While JPMorgan and Citigroup might have to spend billions to re-capitalize their trading desks, the three others might have much smaller costs. Morgan Stanley and Goldman Sachs, which each entered the commercial banking business in 2008 in the midst of the financial crisis, will be less affected. Morgan Stanley kept just over 1 percent of its $86 billion in derivatives holdings in its bank in the first quarter, and Goldman Sachs held 32 percent of its $104 billion. Bank of America, which absorbed broker-dealer Merrill Lynch in 2009, had 33 percent of its $115 billion in its bank.
A consumer financial-protection bureau will be created at the Federal Reserve to police banks and financial-services businesses for credit-card and mortgage-lending abuses.
The bureau could require credit-card lenders, including JPMorgan Chase & Co. andCitigroup Inc., to reduce interest rates and fees. Mortgage lenders, including Bank of America Corp., may be subject to tougher rules including more upfront disclosures to borrowers about loan terms.
The idea for a new agency grew out of criticism from lawmakers and consumer groups that bank regulators, including the Fed, failed to properly exercise their consumer-protection authority during the housing boom.
Credit, Debit Cards:
The Federal Reserve will get authority to limit interchange, or “swipe” fees, that merchants pay for each debit-card transaction.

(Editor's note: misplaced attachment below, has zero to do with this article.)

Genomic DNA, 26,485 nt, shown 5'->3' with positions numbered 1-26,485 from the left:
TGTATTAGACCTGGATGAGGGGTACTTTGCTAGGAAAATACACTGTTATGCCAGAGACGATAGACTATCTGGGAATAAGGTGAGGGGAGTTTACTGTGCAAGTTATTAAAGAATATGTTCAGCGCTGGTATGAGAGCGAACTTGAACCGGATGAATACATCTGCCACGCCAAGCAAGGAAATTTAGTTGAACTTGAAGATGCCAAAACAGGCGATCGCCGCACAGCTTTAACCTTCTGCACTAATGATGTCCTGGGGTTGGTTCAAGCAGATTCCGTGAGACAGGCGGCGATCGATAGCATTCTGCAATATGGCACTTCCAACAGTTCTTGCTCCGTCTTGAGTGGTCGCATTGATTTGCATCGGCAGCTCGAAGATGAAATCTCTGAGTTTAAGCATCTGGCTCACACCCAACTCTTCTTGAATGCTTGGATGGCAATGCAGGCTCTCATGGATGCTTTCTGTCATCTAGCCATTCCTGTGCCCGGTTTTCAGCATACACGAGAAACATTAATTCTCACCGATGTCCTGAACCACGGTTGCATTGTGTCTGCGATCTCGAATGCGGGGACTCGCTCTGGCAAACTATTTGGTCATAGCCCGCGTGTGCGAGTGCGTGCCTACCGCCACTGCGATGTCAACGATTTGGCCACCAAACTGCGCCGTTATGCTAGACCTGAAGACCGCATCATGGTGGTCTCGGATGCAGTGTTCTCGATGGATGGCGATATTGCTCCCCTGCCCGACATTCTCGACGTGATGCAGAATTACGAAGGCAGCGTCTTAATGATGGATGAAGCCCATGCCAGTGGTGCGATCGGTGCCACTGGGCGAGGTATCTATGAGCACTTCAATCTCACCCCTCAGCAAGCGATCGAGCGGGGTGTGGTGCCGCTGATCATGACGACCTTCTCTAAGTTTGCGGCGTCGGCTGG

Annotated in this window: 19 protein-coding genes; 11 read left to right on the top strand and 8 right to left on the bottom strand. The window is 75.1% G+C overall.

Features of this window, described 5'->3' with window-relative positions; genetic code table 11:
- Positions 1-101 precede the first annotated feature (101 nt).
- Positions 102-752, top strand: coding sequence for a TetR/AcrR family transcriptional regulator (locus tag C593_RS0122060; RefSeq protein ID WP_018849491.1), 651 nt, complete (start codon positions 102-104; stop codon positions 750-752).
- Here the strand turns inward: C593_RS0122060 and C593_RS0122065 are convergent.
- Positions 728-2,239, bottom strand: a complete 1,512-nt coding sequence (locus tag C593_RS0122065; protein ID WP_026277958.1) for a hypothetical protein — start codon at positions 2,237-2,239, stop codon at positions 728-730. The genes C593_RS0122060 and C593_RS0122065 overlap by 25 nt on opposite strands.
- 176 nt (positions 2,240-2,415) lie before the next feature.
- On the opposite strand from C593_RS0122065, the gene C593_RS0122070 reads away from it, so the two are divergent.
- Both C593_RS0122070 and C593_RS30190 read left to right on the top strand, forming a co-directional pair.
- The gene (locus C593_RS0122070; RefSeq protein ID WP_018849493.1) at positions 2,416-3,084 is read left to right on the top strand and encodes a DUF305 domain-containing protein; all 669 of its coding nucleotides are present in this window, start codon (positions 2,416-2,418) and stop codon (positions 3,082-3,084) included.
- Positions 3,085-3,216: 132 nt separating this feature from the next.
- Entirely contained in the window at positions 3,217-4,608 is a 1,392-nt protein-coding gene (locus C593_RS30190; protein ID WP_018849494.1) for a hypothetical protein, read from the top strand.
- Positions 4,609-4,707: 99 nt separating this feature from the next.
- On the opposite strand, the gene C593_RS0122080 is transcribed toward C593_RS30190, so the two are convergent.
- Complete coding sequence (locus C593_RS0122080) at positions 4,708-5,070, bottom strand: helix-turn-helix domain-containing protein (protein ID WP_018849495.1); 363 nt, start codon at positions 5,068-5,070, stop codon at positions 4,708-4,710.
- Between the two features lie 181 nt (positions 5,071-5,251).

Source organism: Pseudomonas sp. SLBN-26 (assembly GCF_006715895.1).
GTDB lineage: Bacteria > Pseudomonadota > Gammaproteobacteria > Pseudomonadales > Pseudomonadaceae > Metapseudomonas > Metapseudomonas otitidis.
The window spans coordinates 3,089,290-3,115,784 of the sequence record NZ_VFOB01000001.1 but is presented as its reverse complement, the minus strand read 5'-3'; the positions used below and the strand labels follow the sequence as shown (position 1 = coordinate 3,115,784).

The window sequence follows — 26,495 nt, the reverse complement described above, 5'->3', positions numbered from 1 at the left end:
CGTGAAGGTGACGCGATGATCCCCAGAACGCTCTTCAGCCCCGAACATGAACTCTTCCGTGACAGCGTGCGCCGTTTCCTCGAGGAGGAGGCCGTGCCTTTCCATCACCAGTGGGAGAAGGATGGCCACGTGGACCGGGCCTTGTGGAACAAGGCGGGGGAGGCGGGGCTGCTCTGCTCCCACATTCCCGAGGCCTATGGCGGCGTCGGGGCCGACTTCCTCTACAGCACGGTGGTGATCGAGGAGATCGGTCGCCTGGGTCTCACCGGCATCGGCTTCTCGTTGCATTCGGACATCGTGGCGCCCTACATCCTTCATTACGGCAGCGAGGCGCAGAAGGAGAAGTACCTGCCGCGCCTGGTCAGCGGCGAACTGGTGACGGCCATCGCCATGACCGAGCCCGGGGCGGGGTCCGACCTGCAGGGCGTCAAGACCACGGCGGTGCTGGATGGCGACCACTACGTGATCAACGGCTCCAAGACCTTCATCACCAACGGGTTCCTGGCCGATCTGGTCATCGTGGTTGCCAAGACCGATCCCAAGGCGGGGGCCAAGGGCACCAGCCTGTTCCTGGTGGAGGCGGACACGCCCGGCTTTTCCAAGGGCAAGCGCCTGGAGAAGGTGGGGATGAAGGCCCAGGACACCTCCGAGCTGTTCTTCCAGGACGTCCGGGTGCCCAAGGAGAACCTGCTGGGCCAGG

Visa Inc. and MasterCard Inc., the world’s biggest payments networks, set interchange rates and pass that money to card- issuers including Bank of America and JPMorgan. Interchange is the largest component of the fees U.S. merchants pay to accept Visa and MasterCard debit cards. The fees totaled $19.7 billion and averaged 1.63 percent of each sale last year.
The amendment directs the Fed to ensure that debit-swipe fees are “reasonable and proportional” to the cost of processing transactions. The provision will take effect a year after enactment.
The bill will establish the Financial Stability Oversight Council, a super-regulator that will monitor Wall Street’s largest firms and other market participants to spot and respond to emerging systemic risks. The Treasury Department will lead the panel, which includes regulators from other agencies.